In my opinion, Mo is the most unpredictable of the Core Four. You never hear anything about his future plans or him giving any hint as to when he might retire. But I think this will be Mo’s last season. After all he is the oldest of the lot and has nothing more to prove.

Life after Rivera may be a lot closer than Yankee fans want believe.

This entry was posted in Editorial and tagged , , , . Bookmark the permalink.

8 Responses to Which of the Yankee Core Four Will Retire First?

  1. Mike S. says:

    Posada will be 39 in August.

    As for Andy, who knows. Mussina retired after a 20 win season. I guess it depends on the desire.

    • Lucas Weick says:

      Thanks for the correction.

      Mussina seemed like he wanted to spend more time with his family, which I’m sure Pettitte does too, but Pettitte has the heart of a champion and will never pass up an oppertunity for another ring if he feels it is within his grasp. So I think that he will be back.

      But who knows, it’s all a big guessing game.

  2. dutchsailor says:

    I think Mo will stop pitching when he feels like he can't pitch anymore.. It seems like he has his head on pretty straight, and is not the type that will continue to pitch when he starts to decline. Having said that, I can't see Mo being any worse this year than in the past. Every year it seems like he has a period when his arm gets tired. I'm not sure it's any different this year.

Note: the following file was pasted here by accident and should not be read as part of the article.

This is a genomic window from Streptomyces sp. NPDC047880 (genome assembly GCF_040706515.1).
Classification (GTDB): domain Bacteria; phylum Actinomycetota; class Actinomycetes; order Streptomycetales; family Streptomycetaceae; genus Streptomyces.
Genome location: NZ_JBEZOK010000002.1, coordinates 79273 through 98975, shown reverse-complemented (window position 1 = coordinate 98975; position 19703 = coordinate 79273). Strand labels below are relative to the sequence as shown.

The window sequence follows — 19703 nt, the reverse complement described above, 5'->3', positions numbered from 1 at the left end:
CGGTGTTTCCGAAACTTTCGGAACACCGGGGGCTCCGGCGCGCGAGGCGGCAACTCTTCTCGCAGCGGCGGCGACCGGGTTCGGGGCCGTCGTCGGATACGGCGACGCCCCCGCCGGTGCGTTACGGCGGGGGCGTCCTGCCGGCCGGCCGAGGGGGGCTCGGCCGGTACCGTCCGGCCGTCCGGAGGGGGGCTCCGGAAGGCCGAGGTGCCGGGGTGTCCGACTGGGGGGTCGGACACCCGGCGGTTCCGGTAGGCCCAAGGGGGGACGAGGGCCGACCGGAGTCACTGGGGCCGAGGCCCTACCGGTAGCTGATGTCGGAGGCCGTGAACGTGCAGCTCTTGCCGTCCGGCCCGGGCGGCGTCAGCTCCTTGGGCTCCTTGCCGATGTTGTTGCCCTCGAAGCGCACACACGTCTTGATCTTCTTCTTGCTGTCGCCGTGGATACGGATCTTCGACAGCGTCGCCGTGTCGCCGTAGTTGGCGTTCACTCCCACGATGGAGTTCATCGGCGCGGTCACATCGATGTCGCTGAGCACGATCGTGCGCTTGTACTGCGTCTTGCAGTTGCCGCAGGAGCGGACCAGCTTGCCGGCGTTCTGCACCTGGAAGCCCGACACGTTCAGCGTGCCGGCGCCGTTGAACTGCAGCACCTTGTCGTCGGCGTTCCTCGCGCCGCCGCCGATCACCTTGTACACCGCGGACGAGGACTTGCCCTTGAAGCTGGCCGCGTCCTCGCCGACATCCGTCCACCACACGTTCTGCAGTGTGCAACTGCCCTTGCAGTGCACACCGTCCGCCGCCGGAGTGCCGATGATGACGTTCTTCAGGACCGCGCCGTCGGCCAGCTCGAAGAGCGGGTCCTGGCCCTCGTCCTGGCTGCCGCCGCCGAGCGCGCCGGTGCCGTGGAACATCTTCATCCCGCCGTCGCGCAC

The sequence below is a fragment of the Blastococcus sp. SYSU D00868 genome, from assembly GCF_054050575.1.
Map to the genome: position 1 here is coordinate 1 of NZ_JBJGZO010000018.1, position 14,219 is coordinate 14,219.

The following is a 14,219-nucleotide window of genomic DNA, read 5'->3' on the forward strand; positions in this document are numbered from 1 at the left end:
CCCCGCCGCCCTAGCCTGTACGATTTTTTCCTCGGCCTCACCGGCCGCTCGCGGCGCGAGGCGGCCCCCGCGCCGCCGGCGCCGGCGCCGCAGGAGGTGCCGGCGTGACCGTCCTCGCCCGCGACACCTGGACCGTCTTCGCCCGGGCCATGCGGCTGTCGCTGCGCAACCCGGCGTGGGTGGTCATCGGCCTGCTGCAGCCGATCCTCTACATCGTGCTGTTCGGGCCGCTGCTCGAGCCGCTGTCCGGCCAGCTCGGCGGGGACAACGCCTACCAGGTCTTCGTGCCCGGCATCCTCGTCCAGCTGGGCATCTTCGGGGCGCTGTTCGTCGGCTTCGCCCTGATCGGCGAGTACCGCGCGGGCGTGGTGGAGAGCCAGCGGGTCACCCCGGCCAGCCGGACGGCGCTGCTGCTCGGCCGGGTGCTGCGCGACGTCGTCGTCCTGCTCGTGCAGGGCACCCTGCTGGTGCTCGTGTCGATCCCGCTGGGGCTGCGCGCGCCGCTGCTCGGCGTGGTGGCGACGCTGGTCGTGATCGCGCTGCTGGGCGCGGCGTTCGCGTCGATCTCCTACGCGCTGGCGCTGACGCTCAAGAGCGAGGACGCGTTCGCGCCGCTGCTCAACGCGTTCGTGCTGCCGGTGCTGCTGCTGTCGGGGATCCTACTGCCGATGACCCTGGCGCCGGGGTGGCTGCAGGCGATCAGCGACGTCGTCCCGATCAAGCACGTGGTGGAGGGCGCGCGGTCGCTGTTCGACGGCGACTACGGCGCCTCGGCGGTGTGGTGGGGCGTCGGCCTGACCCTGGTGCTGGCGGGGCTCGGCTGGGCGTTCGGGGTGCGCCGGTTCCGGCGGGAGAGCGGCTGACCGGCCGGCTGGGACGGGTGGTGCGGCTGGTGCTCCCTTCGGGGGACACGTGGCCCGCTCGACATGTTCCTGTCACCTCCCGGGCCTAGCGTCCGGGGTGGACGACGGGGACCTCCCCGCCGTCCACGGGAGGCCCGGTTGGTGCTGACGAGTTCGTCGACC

My personal feeling is that we will see maybe one more year out of Pettitte. He is a family man and his kids are getting older. He is also the type that will retire on his own terms rather than waiting for old age to catch up with him.

  3. Virginia Yank says:

    Actually, Mo said he wants to pitch for 5 more years after the World Series. I wouldn’t be surprised if he continues to have health issues that he’d change his mind though.

    http://www.nytimes.com/2009/11/06/sports/baseball/06yankees.html?_r=3&ref=baseball

    • Lucas Weick says:

      I think that any one would think that they can pitch another five years after just winning a World Series, let alone a fifth World Series like Mo did last year. But like you said injuries can change a person’s mind on pitching another five years, and I think that the week that Mo spent on the bench unable to pitch might have changed his mind.

  4. Nice article, welcome to BBD Lucas!

    My guess is that Pettitte and Posada will retire together after the 2011 season.

  5. Bronx Knight says:

    Pettite has already attempted to retire several times, he keeps coming back on one-year deals, and every year brings another mini-drama as he decides whether he wants to come back one more time. Since none of the other core four has ever said anything about wanting to retire, if I were a betting man, I’d have to put my money on Pettite as the first one to hang up his glove.

  6. Eric Communiello says:

    I’m with you Rob, Pettitte and Posada after 2011. If I had to pick only one, I’d say Jorge based on the fact that the Yankees will be reluctant to bring him back.